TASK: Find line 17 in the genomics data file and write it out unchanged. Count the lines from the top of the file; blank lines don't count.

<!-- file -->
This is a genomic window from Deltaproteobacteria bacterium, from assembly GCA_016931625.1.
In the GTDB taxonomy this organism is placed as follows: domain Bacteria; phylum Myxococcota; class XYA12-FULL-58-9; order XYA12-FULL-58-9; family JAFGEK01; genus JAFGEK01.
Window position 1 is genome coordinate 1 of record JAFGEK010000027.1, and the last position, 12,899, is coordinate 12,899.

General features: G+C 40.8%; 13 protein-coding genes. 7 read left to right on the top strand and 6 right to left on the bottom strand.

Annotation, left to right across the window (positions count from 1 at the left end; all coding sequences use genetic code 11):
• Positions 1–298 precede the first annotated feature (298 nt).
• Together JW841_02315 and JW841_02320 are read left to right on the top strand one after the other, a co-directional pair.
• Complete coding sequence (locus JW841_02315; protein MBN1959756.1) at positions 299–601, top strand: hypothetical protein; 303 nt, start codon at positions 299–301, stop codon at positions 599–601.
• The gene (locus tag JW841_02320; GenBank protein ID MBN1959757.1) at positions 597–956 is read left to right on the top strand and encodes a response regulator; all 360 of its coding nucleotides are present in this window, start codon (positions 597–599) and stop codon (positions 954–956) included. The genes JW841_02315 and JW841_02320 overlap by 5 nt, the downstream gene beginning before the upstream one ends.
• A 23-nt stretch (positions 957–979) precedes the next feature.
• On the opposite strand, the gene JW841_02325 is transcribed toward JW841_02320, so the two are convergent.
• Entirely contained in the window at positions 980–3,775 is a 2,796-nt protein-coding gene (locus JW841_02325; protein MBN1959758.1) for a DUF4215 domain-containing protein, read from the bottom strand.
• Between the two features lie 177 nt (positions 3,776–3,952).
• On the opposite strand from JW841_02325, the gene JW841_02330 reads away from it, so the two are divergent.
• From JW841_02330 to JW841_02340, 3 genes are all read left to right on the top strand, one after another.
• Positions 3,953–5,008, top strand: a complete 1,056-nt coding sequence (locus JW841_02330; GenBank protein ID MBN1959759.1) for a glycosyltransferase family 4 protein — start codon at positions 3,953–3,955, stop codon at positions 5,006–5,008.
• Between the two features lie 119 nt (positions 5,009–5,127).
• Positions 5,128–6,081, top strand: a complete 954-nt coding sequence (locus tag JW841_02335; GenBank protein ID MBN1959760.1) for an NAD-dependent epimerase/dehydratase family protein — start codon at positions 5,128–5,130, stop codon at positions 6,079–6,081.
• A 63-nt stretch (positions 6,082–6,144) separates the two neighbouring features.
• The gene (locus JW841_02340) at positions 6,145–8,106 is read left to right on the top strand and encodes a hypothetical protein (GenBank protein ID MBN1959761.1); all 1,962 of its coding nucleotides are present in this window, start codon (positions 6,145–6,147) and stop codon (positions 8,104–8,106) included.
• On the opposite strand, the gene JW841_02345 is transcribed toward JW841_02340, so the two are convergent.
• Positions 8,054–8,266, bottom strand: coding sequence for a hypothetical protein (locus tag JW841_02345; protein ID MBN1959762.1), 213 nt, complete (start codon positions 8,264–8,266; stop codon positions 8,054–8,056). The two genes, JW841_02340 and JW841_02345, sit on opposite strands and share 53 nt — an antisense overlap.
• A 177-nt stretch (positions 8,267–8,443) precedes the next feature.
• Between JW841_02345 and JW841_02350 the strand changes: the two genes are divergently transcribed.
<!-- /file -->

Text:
• Between the two features lie 119 nt (positions 5,009–5,127).